17 Policy Changes Needed for Swachh Bharat
Greetings. Based on the best and worst practices I have observed in visits to 161 Indian cities and their dumpsites and waste processing attempts to date over 23 years, I respectfully submit the following points for consideration to achieve the long overdue objective of Swaha Bharat.
1, India needs an Urban Solid Waste Management Mission to meet 2019 deadlines for clean cities in focused mission mode.
2, Make it mandatory for citizens to keep Wet and Dry waste unmixed
3, Make it mandatory for ULBs to ensure Separate Collection and Separate Transport of wet and dry wastes. This is a prerequisite for citizen cooperation.
4, Ideally, Wet waste (food, fruit flowers) must be collected daily and dry waste weekly. Benefits of dry recyclables sales should go only to the primary waste-collection team to incentivize unmixed collection and thereby waste reduction. Unwanted unsaleable non-compostables should have a separate destination from wet waste
5, Strongly ask all BJP Councillors everywhere, if not all elected representatives, to Ensure Separate Collection and Transport in their Wards, with zero tolerance for mixed waste transport in both primary and secondary routes. Give monetary or political rewards to councilors of wards with maximum unmixed waste collection
6, Pushcarts with bins and bags hanging on double-handles work best (e.g. Warangal, Kolar, Guntur). Phase out mechanical dumper-placers and street containers or collection points. Synchronise secondary-collection vehicles with primary collection timings to avoid on-road waste storage.
7, Ensure minimum 50% waste collection and transport by ULB’s own staff, max 50% outsourced to contractors. This will prevent existing malpractices.
8, Phase out payment-by-weight or payment-by-trip collection-transport contracts as these discourage waste minimization. Replace with per-capita-based contracts to encourage transport savings through waste reduction. Try a pilot in one metro city in every State.
9, Enforce unloading of waste in windrows only, for stabilizing by weekly turnings. Circulate waste Stabilising guidelines endorsed by hon. Supreme Court in July 1997 (Annexed). Stop all open dumping in unturned high heaps which release smell and leachate withut access to air. Such ‘Biological stabilization of wet waste’ is mandated in MSW Rules (Sch 2 (5). Only unloading discipline (like parking-lot management) is necessary for compliance. Upgrading the stabilized waste to FCO-grade compost is optional.
10, Encourage production of biogas by bulk producers of wet waste to replace cooking gas on-site. (Producing electricity from the gas loses 75% of its energy content). Decentralised biomethanation like this works best, is eco-friendly and capital costs can be funded from waste-transport savings.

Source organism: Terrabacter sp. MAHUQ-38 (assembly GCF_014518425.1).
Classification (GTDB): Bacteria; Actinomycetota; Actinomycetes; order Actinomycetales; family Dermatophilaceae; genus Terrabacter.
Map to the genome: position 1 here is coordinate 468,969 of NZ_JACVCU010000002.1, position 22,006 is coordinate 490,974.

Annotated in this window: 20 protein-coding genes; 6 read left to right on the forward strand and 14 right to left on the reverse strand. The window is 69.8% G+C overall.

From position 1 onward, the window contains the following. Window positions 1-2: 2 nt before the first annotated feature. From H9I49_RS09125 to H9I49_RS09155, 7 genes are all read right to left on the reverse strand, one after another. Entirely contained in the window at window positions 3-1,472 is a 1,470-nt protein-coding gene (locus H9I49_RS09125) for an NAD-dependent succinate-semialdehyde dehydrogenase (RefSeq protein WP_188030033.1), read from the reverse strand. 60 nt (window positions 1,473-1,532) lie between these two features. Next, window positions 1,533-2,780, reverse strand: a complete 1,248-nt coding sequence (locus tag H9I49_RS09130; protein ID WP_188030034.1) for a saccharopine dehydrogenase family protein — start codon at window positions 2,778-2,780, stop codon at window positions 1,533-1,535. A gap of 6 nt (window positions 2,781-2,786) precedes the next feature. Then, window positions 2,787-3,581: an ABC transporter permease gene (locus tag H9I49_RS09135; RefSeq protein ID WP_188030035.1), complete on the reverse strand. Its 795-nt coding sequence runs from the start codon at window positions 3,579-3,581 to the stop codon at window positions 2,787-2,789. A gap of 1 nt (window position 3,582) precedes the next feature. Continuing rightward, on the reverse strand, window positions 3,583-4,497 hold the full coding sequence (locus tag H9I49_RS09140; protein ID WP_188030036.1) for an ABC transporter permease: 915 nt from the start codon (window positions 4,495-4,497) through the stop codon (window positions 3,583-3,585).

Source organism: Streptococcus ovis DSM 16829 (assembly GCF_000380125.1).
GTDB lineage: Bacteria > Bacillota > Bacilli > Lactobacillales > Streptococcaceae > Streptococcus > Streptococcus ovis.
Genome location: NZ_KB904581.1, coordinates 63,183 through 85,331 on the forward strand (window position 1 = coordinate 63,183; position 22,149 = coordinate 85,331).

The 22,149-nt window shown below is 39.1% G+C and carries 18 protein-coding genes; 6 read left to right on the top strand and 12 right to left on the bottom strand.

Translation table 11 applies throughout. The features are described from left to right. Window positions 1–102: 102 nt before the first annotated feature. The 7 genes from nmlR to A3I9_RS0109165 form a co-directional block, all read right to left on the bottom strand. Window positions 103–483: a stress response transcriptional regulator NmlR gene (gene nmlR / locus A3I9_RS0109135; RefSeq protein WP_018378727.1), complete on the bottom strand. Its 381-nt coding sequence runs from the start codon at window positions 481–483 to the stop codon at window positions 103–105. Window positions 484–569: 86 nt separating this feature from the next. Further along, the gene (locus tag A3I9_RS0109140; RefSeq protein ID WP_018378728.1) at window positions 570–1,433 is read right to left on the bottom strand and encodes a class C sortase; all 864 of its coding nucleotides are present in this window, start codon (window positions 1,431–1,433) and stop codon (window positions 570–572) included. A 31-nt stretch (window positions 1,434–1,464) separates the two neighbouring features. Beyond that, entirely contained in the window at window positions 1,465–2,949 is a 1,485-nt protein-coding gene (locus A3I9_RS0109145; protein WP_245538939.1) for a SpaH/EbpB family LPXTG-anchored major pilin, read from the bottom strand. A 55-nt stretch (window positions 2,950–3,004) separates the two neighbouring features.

11, Entirely avoid all “Burn” technologies for waste to energy (WTE) like incineration, pyrolysis, plasma, gasification etc as these are totally unviable because of the low calorific value and high soil content of Indian waste. They are also dangerous because of high content of PVC in Indian waste (including banners and hoardings) which generates dioxins for which India is not equipped even to test for, let alone monitor or control. We have a history of 22 years of failure since 1996 trying to copy a technology suitable for disciplined Western cities with high-calorie waste, a need for heating their buildings, and strict compliance with enviro-norms.
12, Mandate the use of unrecyclable plastics (like metallised multifilm snackfood sachets or “kurkure”) in hot-mix asphalt plants for “plastic roads” with doubled life, approved by Indian Roads Congress. Refer CPCB’s guidelines PROBES/101/2005-06 on how to use waste plastics and PROBES/122/2008-09 on improved tar road quality.
13, For “kurkure” and other nonrecyclable plastics, also encourage Polymer-To-Fuel (P2F) units to produce diesel by depolymerisation below 400oC, an acceptable, safe and now economically viable WTE option.
15, Clear all existing dumps of untreated garbage by Biomining : loosening, windrowing for full stabilization, gravity screening and 90% use of different fractions like plastics for recycling, fine organics (bio-earth) for soil improvement, sand and gravel for road shoulders, stones and concrete if any for road sub-grade, soil/earth for fill. Reclaimed space can be reused for waste processing or alternate non-habitation uses.
16, In all Class 1 Cities to begin with, create autonomous Waste Management Corporations like ESCOMs or Water Supply and Sewerage Boards to ensure continuity of policies and insulate the currently highly corrupt urban cleaning function from elected councillors’ interference and benami contracts.
17, For Tier 2 and 3 towns, adopt the Clean Cities model which has achieved, for example, ongoing 100% doorstep collection, 70% segregation and 100% decentralized waste stabilization by Stack Composting at Kolar (pop. 1.5 lakh) in less than one month. more